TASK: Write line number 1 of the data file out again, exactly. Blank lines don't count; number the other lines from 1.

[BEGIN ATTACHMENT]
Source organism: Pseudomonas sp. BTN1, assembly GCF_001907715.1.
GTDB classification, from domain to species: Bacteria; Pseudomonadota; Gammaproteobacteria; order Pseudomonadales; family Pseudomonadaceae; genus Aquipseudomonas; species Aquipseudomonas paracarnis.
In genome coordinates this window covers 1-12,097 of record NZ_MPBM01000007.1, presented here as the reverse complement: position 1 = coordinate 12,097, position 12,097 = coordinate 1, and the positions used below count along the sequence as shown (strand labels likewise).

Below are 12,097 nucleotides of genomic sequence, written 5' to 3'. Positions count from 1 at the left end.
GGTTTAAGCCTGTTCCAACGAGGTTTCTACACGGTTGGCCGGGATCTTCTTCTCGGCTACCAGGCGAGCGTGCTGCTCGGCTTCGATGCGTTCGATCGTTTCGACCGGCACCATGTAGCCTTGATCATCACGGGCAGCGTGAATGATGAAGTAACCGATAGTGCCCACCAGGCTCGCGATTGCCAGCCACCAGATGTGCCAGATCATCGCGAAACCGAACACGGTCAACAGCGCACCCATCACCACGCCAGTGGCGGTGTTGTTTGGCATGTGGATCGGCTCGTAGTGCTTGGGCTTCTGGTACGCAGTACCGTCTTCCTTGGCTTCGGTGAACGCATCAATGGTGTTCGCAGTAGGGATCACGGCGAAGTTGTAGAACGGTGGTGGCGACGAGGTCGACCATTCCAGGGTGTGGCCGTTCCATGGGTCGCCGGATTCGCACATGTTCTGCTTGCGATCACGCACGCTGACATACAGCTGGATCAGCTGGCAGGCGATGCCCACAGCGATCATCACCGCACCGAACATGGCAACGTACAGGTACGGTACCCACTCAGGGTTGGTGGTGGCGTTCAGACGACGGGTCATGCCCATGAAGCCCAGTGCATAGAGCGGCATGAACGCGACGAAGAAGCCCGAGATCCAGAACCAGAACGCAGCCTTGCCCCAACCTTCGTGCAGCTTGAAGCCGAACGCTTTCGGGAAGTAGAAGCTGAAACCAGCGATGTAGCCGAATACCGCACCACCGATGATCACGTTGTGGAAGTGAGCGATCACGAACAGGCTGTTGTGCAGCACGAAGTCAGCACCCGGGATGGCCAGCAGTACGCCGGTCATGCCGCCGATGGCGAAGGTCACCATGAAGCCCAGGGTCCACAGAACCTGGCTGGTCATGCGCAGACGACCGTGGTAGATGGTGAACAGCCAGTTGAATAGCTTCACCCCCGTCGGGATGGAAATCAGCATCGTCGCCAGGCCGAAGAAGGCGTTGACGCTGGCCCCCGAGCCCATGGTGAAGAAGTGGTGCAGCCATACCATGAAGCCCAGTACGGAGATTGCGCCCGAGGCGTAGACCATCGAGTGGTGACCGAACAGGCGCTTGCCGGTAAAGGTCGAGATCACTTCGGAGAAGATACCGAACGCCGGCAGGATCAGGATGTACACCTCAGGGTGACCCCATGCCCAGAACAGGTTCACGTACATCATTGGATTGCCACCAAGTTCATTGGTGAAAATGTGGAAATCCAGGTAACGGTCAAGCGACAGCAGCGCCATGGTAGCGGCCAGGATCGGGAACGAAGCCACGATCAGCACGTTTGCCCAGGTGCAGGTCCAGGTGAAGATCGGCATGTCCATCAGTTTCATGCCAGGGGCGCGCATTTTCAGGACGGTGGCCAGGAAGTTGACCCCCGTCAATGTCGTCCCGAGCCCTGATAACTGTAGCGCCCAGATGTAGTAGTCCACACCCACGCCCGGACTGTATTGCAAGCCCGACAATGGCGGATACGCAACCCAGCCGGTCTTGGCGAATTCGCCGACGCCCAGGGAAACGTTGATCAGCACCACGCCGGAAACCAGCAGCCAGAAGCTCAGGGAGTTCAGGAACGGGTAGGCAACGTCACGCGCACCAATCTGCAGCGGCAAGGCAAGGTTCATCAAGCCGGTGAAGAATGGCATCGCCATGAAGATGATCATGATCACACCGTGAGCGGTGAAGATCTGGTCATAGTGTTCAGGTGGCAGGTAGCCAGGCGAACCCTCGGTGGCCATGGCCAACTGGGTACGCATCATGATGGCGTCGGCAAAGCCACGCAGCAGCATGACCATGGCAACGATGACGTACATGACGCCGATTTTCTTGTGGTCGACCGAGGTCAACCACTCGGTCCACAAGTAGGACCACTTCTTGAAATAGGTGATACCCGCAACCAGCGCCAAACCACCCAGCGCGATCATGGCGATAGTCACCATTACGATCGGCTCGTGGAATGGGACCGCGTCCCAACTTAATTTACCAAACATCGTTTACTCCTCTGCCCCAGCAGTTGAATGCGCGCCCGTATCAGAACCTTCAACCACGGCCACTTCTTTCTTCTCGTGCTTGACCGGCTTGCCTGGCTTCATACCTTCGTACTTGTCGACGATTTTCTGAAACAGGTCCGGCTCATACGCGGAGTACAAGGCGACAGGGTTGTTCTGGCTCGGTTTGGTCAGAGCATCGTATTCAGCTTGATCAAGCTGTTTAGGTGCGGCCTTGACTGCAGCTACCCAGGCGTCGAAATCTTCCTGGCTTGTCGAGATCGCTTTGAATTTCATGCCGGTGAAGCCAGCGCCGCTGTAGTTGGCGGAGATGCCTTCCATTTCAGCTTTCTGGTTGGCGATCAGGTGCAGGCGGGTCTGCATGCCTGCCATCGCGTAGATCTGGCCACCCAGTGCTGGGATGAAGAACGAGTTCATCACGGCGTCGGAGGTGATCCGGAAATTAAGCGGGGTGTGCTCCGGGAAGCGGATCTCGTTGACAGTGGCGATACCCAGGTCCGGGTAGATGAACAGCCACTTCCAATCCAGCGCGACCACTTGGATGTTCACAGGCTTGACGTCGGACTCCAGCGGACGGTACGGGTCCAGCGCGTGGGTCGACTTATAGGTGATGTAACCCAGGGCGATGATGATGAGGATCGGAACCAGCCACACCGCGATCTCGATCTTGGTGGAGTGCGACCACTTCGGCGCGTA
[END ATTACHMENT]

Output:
Source organism: Pseudomonas sp. BTN1, assembly GCF_001907715.1.